Focusing on the breath is a great place to start if you are new to meditation. The instruction is simple: pay attention to the breath.
When we do the breathing meditations we are not trying to change our way of breathing, rather we are just noticing how it is right now. How we are breathing gives us great feedback on our current state of mind. Noticing the qualities of our breathing—whether it is short or long, shallow or deep, and so on—can be really useful, as can becoming familiar with how we breathe normally and how the breath changes if we are anxious or angry.
It can be helpful to choose an area of the body in which you feel the breath most strongly—for example in the belly, the chest, around the nostrils or the lips, and always take your attention to this place when doing a breathing practice. If you find it difficult to locate a place, perhaps place a hand on your belly or on your chest, so you can feel the act of breathing.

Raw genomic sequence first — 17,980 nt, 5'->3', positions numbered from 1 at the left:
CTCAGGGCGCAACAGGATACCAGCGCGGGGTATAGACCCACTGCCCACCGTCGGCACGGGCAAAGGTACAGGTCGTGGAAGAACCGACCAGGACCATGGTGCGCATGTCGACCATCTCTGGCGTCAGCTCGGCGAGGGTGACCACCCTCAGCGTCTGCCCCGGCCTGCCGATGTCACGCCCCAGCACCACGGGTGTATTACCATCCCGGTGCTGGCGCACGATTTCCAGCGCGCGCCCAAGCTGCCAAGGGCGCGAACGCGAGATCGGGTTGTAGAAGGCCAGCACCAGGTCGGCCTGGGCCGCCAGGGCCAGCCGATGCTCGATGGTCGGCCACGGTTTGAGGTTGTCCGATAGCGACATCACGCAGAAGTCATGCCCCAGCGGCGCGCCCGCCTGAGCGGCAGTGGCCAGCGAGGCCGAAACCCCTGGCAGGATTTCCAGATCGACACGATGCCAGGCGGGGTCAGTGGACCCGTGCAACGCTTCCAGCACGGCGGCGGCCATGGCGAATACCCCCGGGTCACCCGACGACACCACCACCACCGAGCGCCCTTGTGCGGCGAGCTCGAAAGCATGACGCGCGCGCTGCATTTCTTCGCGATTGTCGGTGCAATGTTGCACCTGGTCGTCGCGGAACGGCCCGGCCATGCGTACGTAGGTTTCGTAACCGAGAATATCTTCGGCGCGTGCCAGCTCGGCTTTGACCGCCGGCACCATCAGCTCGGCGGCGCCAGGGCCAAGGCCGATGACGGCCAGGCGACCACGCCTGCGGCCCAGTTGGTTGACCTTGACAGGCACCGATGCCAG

Then, just notice the sensations of breathing—this is different from thinking about the breath. What we are doing here is feeling the expansion as the chest and the belly rise on the in-breath… and noticing the contraction as the chest and the belly fall on the out-breath. Remember, we are staying with the length of each in-breath, then the length of each outbreath. Whenever our mind wanders (which it will), gently escort it back to the breath and continue.
Experiment with tuning in to the breath at odd times during the day when you remember (no one else will know you are doing it.) If you would like to start practicing more formally, set aside five minutes to sit quietly somewhere and pay attention to the breath. Gradually extend the length of time, but remember the quality of attention is more important than the length of time you sit.
For more advice on breathing meditations, check out the Little Pocket Book of Mindfulness by Anna Black.